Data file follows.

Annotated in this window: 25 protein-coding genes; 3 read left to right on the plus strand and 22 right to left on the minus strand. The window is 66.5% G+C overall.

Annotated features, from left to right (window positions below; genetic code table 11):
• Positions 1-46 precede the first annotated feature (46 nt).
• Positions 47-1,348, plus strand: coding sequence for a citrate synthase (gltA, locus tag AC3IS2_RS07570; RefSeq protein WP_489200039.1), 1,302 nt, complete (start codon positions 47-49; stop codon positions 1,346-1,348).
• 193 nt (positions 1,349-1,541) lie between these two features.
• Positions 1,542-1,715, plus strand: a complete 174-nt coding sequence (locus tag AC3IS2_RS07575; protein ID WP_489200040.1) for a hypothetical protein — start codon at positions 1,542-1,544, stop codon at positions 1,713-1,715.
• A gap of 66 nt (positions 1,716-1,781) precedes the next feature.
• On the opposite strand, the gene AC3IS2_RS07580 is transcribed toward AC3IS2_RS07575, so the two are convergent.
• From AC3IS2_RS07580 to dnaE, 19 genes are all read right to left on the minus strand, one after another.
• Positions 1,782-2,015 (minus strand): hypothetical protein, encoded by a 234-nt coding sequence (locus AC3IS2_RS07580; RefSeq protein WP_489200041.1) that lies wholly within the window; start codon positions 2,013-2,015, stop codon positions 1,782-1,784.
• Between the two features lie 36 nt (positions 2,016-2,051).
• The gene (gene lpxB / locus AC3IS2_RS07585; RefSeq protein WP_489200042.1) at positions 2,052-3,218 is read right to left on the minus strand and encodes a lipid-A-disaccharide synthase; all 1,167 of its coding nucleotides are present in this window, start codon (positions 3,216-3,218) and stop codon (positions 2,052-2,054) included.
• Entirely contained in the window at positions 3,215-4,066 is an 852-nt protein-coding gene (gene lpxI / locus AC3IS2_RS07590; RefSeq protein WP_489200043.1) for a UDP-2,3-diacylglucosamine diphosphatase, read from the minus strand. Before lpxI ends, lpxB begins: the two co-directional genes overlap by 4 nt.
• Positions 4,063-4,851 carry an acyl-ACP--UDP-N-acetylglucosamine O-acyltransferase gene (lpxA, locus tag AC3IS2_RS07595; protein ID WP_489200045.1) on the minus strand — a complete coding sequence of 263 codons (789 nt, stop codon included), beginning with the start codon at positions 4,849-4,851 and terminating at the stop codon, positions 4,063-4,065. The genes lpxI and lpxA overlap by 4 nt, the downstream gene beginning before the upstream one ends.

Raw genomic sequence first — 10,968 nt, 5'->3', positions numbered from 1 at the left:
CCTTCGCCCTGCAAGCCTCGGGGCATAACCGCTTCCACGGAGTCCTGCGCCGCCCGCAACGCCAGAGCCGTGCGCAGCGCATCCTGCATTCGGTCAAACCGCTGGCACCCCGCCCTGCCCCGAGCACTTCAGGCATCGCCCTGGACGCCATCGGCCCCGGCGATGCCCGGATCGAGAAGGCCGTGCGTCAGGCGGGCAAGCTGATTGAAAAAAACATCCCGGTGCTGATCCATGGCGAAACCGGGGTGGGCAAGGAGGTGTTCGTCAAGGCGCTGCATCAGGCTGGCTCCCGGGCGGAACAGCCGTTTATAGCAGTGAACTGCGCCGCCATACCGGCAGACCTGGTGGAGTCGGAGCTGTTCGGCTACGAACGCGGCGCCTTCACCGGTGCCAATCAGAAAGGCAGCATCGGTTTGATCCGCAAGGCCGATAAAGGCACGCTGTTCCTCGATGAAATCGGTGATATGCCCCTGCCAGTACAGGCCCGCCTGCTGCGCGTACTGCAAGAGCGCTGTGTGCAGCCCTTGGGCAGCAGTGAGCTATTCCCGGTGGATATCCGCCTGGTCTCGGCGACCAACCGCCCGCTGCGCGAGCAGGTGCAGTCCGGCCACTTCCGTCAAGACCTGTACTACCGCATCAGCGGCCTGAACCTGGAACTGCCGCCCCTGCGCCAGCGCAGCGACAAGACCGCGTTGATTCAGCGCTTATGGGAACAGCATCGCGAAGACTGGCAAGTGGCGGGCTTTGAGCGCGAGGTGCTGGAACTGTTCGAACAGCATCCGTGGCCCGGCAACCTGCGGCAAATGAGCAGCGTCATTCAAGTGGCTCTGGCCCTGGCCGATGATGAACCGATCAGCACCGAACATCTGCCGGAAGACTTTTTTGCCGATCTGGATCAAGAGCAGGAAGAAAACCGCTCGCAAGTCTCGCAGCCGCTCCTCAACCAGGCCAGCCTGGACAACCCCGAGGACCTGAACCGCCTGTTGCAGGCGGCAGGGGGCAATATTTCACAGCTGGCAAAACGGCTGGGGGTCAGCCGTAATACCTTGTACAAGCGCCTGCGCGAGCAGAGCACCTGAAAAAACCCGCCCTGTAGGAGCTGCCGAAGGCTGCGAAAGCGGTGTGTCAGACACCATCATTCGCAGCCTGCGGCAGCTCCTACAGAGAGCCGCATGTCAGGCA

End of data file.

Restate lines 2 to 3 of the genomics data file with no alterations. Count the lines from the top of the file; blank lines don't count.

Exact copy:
Annotated features, from left to right (window positions below; genetic code table 11):
• Positions 1-46 precede the first annotated feature (46 nt).